Java | Implementing Iterator and Iterable Interface

Iterators are used in Collection framework in Java to retrieve elements one by one. For more details and introduction related to this, see this link.

Why it is needed to implement Iterable interface?

Every class that implements Iterable interface appropriately, can be used in the enhanced For loop (for-each loop). The need to implement the Iterator interface arises while designing custom data structures.
Example:



for(Item item: customDataStructure) {
    // do stuff
}

How to implement Iterable interface?

To implement an iterable data structure, we need to:

  1. Implement Iterable interface along with its methods in the said Data Structure
  2. Create an Iterator class which implements Iterator interface and corresponding methods.

We can generalize the pseudo code as follows:

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class CustomDataStructure implements Iterable<> {
      
    // code for data structure
    public Iterator<> iterator() {
        return new CustomIterator<>(this);
    }
}
class CustomIterator<> implements Iterator<> {
      
    // constructor
    CustomIterator<>(CustomDataStructure obj) {
        // initialize cursor
    }
      
    // Checks if the next element exists
    public boolean hasNext() {
    }
      
    // moves the cursor/iterator to next element
    public T next() {
    }
      
    // Used to remove an element. Implement only if needed
    public void remove() {
        // Default throws UnsupportedOperationException.
    }
}

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Note: The Iterator class can also, be implemented as an inner class of the Data Structure class since it won’t be used elsewhere.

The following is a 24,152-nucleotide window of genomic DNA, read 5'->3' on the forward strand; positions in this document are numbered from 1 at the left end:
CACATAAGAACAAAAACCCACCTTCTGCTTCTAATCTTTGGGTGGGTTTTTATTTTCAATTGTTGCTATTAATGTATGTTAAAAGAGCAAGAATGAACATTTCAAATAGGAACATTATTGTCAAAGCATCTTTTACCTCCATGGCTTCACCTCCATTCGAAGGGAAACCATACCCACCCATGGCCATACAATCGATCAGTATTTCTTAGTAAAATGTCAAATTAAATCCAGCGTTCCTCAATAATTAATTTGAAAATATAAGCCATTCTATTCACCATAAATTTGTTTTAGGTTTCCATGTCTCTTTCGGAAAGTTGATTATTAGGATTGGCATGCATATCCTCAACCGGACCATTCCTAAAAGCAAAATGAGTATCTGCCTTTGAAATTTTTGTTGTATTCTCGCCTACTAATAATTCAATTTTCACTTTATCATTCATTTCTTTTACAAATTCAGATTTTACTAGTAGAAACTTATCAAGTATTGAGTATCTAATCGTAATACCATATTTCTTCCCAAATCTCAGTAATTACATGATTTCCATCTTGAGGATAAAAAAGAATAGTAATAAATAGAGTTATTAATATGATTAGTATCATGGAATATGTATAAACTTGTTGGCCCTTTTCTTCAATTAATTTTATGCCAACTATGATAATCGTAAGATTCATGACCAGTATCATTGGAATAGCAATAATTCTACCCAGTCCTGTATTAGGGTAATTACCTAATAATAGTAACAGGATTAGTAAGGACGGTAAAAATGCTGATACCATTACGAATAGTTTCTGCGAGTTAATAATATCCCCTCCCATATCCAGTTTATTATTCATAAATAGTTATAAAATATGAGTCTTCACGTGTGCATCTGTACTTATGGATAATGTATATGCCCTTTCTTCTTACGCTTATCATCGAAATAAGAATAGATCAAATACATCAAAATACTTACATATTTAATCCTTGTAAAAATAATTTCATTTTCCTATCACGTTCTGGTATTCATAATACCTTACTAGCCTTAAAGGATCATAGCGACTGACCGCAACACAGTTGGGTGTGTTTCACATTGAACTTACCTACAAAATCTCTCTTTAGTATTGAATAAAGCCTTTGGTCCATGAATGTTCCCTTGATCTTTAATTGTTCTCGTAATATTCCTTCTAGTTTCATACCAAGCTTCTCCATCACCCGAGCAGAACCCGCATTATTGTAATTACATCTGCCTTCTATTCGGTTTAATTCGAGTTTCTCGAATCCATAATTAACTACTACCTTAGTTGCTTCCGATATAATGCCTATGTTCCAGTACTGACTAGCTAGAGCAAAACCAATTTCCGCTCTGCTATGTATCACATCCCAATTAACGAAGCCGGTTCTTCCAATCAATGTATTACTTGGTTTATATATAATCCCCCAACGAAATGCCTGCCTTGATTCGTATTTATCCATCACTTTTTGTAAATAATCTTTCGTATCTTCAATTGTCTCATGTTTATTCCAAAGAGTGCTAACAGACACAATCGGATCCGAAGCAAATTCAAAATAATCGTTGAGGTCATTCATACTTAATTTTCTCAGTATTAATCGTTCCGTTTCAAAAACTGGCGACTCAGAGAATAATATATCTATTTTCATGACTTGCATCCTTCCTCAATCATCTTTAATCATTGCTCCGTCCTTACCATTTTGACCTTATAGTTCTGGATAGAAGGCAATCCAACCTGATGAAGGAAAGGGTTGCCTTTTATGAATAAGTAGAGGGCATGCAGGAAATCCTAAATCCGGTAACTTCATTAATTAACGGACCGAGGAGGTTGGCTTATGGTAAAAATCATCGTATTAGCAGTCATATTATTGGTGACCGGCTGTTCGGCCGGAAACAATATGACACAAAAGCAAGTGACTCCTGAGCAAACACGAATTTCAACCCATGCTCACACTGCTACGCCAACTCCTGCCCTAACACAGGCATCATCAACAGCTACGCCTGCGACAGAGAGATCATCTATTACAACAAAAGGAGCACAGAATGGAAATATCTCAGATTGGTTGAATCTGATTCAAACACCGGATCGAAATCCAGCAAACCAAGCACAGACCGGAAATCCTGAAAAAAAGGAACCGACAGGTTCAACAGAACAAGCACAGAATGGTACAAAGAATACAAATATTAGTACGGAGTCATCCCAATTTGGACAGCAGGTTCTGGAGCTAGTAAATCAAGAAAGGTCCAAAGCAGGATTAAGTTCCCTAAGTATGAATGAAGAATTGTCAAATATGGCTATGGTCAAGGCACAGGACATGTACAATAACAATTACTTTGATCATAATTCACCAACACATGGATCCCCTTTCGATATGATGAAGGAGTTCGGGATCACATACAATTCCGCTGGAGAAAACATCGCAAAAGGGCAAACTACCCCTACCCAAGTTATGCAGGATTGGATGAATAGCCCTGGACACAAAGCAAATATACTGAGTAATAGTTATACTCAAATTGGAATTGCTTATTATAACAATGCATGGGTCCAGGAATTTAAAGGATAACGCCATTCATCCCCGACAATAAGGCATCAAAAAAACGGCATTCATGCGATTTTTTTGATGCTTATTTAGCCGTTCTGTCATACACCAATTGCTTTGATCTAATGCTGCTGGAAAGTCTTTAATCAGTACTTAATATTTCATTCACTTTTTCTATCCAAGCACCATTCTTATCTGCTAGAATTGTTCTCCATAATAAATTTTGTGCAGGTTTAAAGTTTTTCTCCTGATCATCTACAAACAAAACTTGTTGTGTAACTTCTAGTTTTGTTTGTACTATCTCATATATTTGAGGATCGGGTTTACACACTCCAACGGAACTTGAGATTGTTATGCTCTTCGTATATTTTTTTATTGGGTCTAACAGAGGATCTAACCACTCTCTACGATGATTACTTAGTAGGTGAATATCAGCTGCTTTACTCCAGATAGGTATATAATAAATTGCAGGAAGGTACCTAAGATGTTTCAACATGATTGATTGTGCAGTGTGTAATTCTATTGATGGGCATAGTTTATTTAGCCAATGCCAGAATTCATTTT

1. How next() and hasNext() work?
    To implement an Iterator, we need a cursor or pointer to keep track of which element we currently are on. Depending on the underlying data structure, we can progress from one element to another. This is done in the next() method which returns the current element and the cursor advances to next element.
    Before advancing the pointer, we check whether next element exists. i.e. we can picturize the behind-the-scenes code as follows:

    While(iterator.hasNext()) { //if next element exists
        next(); // advance the pointer
    }
    
  2. Initializing the cursor
    The cursor initialization completely depends on the data structure. For example, in a linked list we would initialize cursor to the head element. In an array list, we would initialize cursor to the 0th element.
    From the point of view of implementation:

    • If the Iterator class is implemented as an inner class, we can simply use “this” keyword (e.g. cursor = CustomDataStructure.this.element) to access the desired element
    • If the Iterator class is implemented as a separate class, we can pass this object of the data structure to the iterator class constructor as demonstrated in the example below.

Below program illustrates the use of Iterable interface: